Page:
Black Musk in the eau de toilette version has 6-8 hours longevity and average sillage.
The eau de toilette bottle goes for $23. There are oil and eau de parfum versions for a few dollars more. Not all Discount Diamonds are last year’s model sometimes there is something new to be found even at the mall. Next time you have a few minutes nip in to The Body Shop you might find a really good bang for your buck fragrance. Black Musk is a great place to start.
Disclosure: this review was based on a bottle I purchased.
There have been a few moments, especially at the beginning of this year, where I fear I might be on perfume overload. I receive so many samples and when deciding what I am going to wear, and subsequently review, that first impression out of the envelope is critical. I always liken my evening snap evaluation of what has come in the mail to speed dating. Each perfume has the time it takes for me to smell a strip and a patch of skin to make their case for a chance to get to know me better. While I was attending Esxence and Sniffapalooza there have been a few perfumes which would get a second chance because they were presented again during the event. I admit as they were placed under my nose again I still had the first impression in my mind only to find something which was more interesting on the second sniff. The latest perfume to make a more favorable impression the second time around is the new Armani Prive Pivoine Suzhou.
Armani Prive is the exclusive fragrance line of Giorgio Armani started in 2004. It has all the Armani hallmarks of exquisite tailoring for these fragrances. As a collection the perfumes might be a little too obviously engineered and it is what makes it a collection which when it hits for me as with Bois D’Encens or Cuir Amethyste it really makes an impact. Other times it just feels like a competently constructed perfume but almost unemotionally so. When I received my sample of Pivoine Suzhou, by perfumers Cecile Matton and Julie Masse, in the depth of winter I was probably not in the mood for a sprightly spring fruity floral. I do remember that it was one of the earliest spring florals I received this year and in this case being first might not have been an advantage. After my initial spray it went into the “not for review” pile. Flash forward to May at Sniffapalooza Spring Fling and the swag bag from Bergdorf’s, a nice tester of Pivoine Suzhou was included. On my bus trip home something happened and mine began to leak. By the time I unpacked I got hit with an intense wave of the perfume. Which I really liked. It took me awhile to track down the culprit in a bag full of almost 75 samples but I was surprised to find out what it was. What I found was Pivoine Suzhou was a perfume which I needed to spray on with abandon to find the parts of it I enjoy.
Pivoine Suzhou opens with a fruit duet of tangerine and raspberry contrasted with baie rose. I have really come to appreciate the use of baie rose as an instrument of texture in the fruity opening of this style of fragrances. In Pivoine Suzhou it really makes the fairly common opening feel less pedestrian. It leads into the floral mix of peony and Rose de Mai. This is where wearing more really made a difference. On a strip this comes off watercolor weak and it was overridden by the fruit. On my skin with multiple sprays it not only stands up to the fruit but it takes a fairly standard combination of fruity floral components and injects new life into them. This is not a watercolor it is a pop art day-glo fruity floral fragrance which radiates in intense waves. The base is the usual mix of Ambrox, patchouli, and white musks.
Pivoine Suzhou has 10-12 hour longevity and the way I tested it, with 8 sprays, above average sillage.
As I considered the way I would review this I was wondering whether a perfume which requires me to spray a lot on myself to make a memorable impression is a well-constructed perfume. Shouldn’t I have been able to realize this from a quick preliminary test? I’m not sure I have a final answer but in the case of Pivoine Suzhou more was definitely better.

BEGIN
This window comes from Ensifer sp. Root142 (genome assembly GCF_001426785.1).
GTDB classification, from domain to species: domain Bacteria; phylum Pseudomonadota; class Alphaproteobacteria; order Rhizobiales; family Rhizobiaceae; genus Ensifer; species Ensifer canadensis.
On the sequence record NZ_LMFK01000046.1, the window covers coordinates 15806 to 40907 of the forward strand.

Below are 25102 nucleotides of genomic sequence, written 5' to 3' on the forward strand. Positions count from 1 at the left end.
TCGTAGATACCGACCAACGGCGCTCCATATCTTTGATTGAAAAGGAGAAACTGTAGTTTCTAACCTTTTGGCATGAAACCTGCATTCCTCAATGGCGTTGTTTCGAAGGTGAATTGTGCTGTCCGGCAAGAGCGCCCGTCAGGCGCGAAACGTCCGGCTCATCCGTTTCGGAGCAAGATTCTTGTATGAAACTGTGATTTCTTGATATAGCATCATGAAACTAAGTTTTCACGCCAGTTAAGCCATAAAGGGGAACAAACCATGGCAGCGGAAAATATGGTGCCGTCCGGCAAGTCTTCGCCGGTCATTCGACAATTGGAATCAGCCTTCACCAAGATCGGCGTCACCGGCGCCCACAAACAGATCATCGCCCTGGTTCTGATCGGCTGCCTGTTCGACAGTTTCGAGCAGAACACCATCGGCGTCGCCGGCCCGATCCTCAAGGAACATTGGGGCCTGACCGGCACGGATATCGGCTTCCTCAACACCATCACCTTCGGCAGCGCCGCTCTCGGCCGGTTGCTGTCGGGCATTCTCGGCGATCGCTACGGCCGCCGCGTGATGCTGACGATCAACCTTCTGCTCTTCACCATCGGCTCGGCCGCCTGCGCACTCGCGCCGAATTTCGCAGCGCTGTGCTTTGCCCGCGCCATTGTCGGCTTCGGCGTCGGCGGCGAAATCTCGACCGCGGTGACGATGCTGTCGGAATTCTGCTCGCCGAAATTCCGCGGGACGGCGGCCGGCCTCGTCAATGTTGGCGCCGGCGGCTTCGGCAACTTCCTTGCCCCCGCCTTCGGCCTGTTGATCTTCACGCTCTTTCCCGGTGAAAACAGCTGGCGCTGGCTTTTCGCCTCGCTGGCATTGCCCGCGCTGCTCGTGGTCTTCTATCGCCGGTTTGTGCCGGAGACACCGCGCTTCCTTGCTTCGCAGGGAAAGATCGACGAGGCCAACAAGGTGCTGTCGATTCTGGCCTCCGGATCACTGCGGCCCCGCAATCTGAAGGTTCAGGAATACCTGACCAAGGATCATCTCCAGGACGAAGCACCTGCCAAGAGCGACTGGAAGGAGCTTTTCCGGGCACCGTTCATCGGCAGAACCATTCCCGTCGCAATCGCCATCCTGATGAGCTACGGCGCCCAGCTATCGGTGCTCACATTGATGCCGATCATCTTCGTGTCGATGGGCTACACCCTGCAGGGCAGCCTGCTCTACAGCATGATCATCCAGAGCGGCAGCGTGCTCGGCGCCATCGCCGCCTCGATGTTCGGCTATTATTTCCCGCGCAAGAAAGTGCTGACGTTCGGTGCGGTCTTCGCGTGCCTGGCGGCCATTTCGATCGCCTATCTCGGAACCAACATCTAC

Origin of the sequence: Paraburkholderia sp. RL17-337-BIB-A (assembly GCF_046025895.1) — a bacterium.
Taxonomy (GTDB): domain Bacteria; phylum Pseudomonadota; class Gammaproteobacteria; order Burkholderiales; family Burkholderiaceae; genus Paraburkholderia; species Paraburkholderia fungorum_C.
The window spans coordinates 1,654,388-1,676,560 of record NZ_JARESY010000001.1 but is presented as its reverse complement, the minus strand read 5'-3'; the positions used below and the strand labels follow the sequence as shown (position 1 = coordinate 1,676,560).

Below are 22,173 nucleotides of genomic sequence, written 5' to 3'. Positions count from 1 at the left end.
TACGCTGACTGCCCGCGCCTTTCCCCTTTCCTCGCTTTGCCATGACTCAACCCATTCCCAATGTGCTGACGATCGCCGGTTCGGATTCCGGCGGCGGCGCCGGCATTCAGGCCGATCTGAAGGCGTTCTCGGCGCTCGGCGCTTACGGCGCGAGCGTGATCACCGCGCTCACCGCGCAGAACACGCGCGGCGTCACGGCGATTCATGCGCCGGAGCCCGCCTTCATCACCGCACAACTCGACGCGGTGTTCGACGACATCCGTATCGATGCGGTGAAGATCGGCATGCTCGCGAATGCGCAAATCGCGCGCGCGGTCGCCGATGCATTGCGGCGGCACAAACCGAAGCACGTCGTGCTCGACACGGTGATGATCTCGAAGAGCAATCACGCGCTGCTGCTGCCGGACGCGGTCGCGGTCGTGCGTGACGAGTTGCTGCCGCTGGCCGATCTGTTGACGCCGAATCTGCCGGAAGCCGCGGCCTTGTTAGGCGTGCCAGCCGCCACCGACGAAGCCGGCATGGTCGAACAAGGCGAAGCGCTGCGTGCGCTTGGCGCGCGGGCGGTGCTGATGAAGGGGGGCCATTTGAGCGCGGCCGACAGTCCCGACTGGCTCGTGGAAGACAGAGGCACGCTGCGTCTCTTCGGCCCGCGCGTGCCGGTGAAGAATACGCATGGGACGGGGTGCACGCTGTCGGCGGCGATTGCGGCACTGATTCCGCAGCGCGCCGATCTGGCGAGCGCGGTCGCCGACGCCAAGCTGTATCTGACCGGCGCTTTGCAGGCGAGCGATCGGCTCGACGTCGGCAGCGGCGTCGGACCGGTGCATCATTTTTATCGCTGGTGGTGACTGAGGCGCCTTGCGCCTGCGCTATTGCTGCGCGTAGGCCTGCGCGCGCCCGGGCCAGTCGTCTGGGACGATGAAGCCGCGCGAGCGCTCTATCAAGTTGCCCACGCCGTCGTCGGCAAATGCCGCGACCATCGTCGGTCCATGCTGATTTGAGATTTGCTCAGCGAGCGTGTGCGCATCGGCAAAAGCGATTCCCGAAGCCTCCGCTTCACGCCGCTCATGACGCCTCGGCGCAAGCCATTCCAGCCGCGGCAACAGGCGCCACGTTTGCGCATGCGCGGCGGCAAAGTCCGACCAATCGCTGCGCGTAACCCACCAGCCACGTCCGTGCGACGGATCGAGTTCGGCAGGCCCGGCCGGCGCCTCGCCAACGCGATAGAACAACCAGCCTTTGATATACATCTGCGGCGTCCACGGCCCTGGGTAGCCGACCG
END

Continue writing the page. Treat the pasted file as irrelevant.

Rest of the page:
Disclosure: This review was based on a sample provided by Giorgio Armani and a sample received at Sniffapalooza Spring Fling.
Etienne de Swardt the owner and creative force behind Etat Libre D’Orange is one of my favorite people in all of perfumery. His fragrances perfectly mirror his personality. They both carry a broad pleasure in provocation while having a laugh at the absurdity of it all. The ability to not take it so seriously has led to some seriously amazing perfumes from Etat Libre D’Orange. The other thing I like about the brand is M. de Swardt has steadfastly kept from developing an identifiable olfactory trademark which represents the brand. One reason for that is he keeps working with a number of the best perfumers in the business. Inviting them to run away with him for a good time making a new perfume. For the latest release, Remarkable People, M. de Swardt convinced perfumer Cecile Matton to go for a ride with him to make an exuberant paean to those who choose to be unconventional.
Etienne de Swardt
Mme Matton is collaborating with M. de Swardt for the first time. Remarkable People is actually the re-branding of the 2010 release called Josephine Baker made exclusively for European Sephora. It was made in small quantity and has been long discontinued. I never got the chance to try it because I hadn’t quite developed my system of getting European perfumes into my hands. Now with it as a part of the permanent collection it will see a little more exposure. I can honestly say I see very little of the chanteuse in this perfume and so the name change I think is for the better. What I do get is a perfume which is a good companion to last year’s Cologne. Both carry an infectious joie de vivre throughout. Remarkable People has a bit of a cologne architecture early before turning woodier at the end.
Remarkable People opens with a fabulous mix of grapefruit and cardamom. The cardamom in particular is noteworthy for the way it melds with the slightly sulfurous quality of the grapefruit. I love cardamom in perfumes and Mme Matton has definitely found my sweet spot with the early moments of this one. Jasmine provides a floral change of pace before Mme Matton brings back the spices with a pinch of black pepper and curry as extracted via Mane’s Jungle Essence Process. This makes the curry presence less hirsute and more cleanly polite while still retaining some bite. The cardamom also remains into the heart to mix with all of this. The base is sandalwood and labdanum combined with one of Mane’s proprietary synthetics Lorenox. Lorenox is described as “woody, ambery, leathery, and aromatic.” In Remarkable People it is the leathery quality that comes out most directly.
Remarkable People has 10-12 hour longevity and average sillage.
There have been a number of new perfumes this year which have made me smile due to their desire to be fun. I should’ve expected M. de Swardt to be one of those who could keep the party rolling. Remarkable People should put a smile on any perfume lover’s face.
Disclosure: This review was based on a sample provided by Etat Libre D’Orange at Esxence 2015.